In this edition: crowdsourcing Ukraine`s rebellion; campaigning for diversity in comic books and children`s literature; and Buddhist monks breakdancing.
CROWDSOURCING URKAINE’S REBELLION
“Attention, Ukraine`s Ministry of Defense asks Internet users to remain silent about the movement of Ukrainian army troops”. Euromaidan activists have posted this message to their Twitter page as pro-Russia separatists are turning increasingly towards social networks for information on the location and movements of regular troops in the south east of the country.
Information that is provided by sympathizers of the rebel movement using applications like this one available on the “Military Maps” group created on Russian site Vkontakte. Web users can use the tool to mark the location of soldiers and military equipment on maps of Ukraine, thus handing over precious tactical indications to separatist troops.
Although some have chosen to help pro-Russia rebels via the web, there are many Ukrainian web users supporting their army. The person who created the “Euro Army Maydan” Facebook page for example is organizing a clothes and food drive to send on to soldiers on the front line.
Web users can also make donations to the Ukrainian army via the Ministry of Defense website or by SMS. The money raised will be used to buy equipment for soldiers, like weapons and bullet proof vests to protect them as they continue what the authorities describe as their “anti-terrorist operation” in the south east of the country.
DIVERSITY IN KIDS’ BOOKS CAMPAIGN GOES VIRAL
The “We are comics” Tumblr blog launched on April 26, by American author, editor, journalist and fan of comic books Rachel Edidin, intends to send the message that the comic book industry and comic strip fans are a lot more diverse than people think, and hopes to promote the visibility of marginalized members of the population and challenge harassment and bigotry within the culture.
Dozens of readers, men and women, from many different backgrounds, have joined the campaign, posing with a sign reading “I am Comics” and posting the photo online. They have also added short explanations of their involvement in comics so the diversity of comic readers can be seen and shared. To say that comics are for everyone regardless of their ethnic origin, their religion or their sexuality.
And there`s also a campaign to address the lack of diversity in children’s literature now underway. It`s called “We need diverse books” and was kicked off by a group of authors, editors and bloggers in the United States.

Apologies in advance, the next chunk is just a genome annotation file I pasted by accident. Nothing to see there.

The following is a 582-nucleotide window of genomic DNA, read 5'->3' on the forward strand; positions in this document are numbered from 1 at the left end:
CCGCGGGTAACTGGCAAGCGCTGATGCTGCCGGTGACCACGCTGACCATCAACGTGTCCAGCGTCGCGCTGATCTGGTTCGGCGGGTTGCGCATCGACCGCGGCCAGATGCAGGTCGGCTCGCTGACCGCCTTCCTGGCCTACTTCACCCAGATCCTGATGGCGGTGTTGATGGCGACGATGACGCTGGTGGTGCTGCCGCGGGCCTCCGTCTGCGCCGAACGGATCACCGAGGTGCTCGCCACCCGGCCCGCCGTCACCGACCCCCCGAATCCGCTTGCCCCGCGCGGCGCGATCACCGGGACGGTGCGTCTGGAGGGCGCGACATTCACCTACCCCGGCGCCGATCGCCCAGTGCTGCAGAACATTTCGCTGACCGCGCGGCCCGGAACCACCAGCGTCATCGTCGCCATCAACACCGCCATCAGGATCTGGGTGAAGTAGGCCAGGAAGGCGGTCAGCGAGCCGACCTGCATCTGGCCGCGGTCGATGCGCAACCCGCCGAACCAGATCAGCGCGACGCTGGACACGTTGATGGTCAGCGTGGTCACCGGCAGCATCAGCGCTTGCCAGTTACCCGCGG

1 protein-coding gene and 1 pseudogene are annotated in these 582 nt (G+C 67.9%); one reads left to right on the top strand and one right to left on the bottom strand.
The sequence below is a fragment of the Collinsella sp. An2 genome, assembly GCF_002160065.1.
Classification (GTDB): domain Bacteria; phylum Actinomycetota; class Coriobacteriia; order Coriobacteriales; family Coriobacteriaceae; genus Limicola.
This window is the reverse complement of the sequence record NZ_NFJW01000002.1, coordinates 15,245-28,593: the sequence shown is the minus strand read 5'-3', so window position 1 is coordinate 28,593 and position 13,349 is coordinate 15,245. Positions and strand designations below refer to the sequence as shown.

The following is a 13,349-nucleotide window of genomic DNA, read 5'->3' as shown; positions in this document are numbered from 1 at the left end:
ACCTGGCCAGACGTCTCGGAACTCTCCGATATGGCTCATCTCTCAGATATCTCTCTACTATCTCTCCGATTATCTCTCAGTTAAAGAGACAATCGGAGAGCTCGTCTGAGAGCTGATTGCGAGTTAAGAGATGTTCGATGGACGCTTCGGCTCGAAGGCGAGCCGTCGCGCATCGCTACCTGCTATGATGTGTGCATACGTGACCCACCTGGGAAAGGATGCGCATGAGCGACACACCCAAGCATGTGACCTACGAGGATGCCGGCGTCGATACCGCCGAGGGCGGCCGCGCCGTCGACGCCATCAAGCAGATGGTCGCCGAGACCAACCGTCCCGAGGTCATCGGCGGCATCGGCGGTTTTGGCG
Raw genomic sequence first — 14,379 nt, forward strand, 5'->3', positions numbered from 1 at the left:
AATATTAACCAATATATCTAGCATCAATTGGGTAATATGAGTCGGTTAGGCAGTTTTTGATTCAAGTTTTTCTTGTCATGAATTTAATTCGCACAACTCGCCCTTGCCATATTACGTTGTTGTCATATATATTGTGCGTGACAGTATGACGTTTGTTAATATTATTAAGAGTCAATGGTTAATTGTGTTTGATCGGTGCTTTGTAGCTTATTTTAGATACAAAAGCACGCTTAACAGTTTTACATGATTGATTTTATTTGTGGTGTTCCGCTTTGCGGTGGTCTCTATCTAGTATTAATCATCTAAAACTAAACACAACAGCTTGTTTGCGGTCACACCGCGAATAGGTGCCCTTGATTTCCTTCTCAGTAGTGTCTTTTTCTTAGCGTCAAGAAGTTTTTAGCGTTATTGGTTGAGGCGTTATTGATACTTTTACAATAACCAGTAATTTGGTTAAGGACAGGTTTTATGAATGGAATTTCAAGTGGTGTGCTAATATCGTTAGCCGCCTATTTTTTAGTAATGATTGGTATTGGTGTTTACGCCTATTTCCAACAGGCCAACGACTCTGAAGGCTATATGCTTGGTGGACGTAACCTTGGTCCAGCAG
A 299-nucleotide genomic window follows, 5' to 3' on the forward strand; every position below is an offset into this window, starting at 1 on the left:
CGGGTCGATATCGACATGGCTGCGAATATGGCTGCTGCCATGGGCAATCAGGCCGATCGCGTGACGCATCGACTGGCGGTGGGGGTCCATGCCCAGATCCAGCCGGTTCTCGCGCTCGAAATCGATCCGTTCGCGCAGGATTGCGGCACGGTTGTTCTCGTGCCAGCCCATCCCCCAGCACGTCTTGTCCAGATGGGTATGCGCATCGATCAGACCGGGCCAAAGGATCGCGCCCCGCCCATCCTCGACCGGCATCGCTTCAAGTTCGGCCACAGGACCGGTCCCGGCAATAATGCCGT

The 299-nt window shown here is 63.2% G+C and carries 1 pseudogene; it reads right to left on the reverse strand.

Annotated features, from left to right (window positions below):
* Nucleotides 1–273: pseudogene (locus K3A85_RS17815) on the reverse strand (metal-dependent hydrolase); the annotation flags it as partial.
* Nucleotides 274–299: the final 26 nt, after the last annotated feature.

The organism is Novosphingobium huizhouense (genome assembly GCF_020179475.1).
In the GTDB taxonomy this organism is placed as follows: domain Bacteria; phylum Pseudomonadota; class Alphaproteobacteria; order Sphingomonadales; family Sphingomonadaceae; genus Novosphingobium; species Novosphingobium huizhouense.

So web users are busy on Twitter and on Tumblr calling for a greater diversity in fictional characters. Parents are saying it will help their children learn empathy and tolerance. A lot of children are also contributing to the campaign, saying they would like to see themselves in the hero or heroine of the story.
NOW TRENDING ON SOCIAL NETWORKS
On Monday the NSA posted an unintelligible tweet, made up of a series of apparently random letters and spaces, to the Twitter thread it uses to hire new agents… and while some web users suggested the feed had been hacked, or it was a prank, it turns out the tweet in question was in fact coded. The National Security Agency is recruiting and those who are able to crack the complex codes are likely to be of interest to them.
FAIL OF THE DAY
For the unofficial holiday, the May the Fourth World Star Wars Day, the online community manager for Windows Phone UK posted a tweet to Star Wars fans… they would have loved it, had it not been for a rather big slip up… he called them “Trekkies”, the nickname for fans of Star Trek. The tweet was met with a lot of teasing, with web users finding this blunder very funny indeed.
INTERACTIVE MAP TO REPORT TRAFFIC HAZARDS IN NEW YORK
The mayor of New York City has launched this interactive map, called “Vision Zero” in a bid to reduce the number of traffic accidents in the Big Apple. Residents of the city that never sleeps are asked to report any issues that could be hazardous for pedestrians and also any traffic violations by motorists. The map will be used as a tool to help make the streets safer and send out warnings to everyone, whether walking, biking or driving.
VIDEO OF THE DAY
People on the streets of New York City this weekend probably weren`t expecting these men dressed as Buddhist monks to launch into a breakdancing routine… The performance was organized by the agency KNARF to honour late Beastie Boy Adam “MCA” Yauch who died in 2012. He was a devout Buddhist who fought for Tibetan independence.